Another object of the invention is to provide an information rich navigation or “mobile concierge” service, automatically providing information from remote sources based on the location of the user. Features of the navigation system may include a graphical map display of geographical features such as roads, streets, cities, airports, etc., augmented by facility information, such as rest stops, points of interest, etc. The system may further obtain and display dynamically changing information, such as road conditions (e.g., accidents, vehicular congestion, police activity, construction, surface conditions, etc.) weather, local events, alerts, etc. The information may be graphically displayed as part of a moving map and/or provided as text. As applicable, other means of presentation may also be employed, such as audio playback of sound files or speech resultant from local or remote text-to-speech conversion of information.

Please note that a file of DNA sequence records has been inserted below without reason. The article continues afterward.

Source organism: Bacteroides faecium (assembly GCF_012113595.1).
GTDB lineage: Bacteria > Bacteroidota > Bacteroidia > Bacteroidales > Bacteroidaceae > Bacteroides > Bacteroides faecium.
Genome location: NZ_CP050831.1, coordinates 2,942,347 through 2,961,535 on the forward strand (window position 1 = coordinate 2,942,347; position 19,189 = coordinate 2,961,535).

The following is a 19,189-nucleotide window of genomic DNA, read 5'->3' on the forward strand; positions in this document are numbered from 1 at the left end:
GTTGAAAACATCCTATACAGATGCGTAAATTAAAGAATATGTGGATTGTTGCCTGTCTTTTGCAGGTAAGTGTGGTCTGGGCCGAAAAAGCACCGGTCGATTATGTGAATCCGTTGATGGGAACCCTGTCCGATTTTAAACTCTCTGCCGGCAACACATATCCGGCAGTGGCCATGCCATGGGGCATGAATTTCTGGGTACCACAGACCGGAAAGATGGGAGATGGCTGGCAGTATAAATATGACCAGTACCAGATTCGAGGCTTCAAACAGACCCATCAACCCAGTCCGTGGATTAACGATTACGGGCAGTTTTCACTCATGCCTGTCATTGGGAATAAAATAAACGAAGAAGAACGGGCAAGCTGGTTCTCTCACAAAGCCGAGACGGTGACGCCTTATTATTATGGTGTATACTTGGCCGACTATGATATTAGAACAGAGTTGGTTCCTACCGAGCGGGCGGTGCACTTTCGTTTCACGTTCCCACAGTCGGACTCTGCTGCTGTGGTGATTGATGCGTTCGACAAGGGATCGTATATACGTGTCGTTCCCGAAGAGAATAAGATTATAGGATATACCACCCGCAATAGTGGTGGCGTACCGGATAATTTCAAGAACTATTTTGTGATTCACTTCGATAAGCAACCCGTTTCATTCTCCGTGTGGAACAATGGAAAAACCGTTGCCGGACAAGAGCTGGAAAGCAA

The invention provides enhanced search results of resources by including user location information criteria to select resources based on availability and accessability to the user. According to one aspect of the invention, user location information is provided to a server which prioritizes information retrieval and resource identification based on proximity. Such proximity may include physical location with respect to the requestor or network accessibility wherein resources traversing a minimal span of a network or subnetwork are identified in preference to more distantly connected resources. Proximity may be calculated directly (e.g., great circle distance between map coordinates or link distance between network nodes) or as distance to the resource (e.g., travel time, time for detour from route, total time to transfer data, bandwidth, path cost distance, etc.) One embodiment includes implementation of topological criteria using either client or server facilities, or both. Thus, a server may solicit or otherwise obtain location information from a client, such as the location of a user, location of a desired resource, routing or route of travel, etc., and use the location information to identify resources (e.g., shopping and service facilities, Internet servers and mirror sites, etc.) satisfying topographical criteria in addition to other search criteria, such as having selected key words (e.g., crawler based searches), falling within specified classes or types of resources (e.g., directory based listings), etc.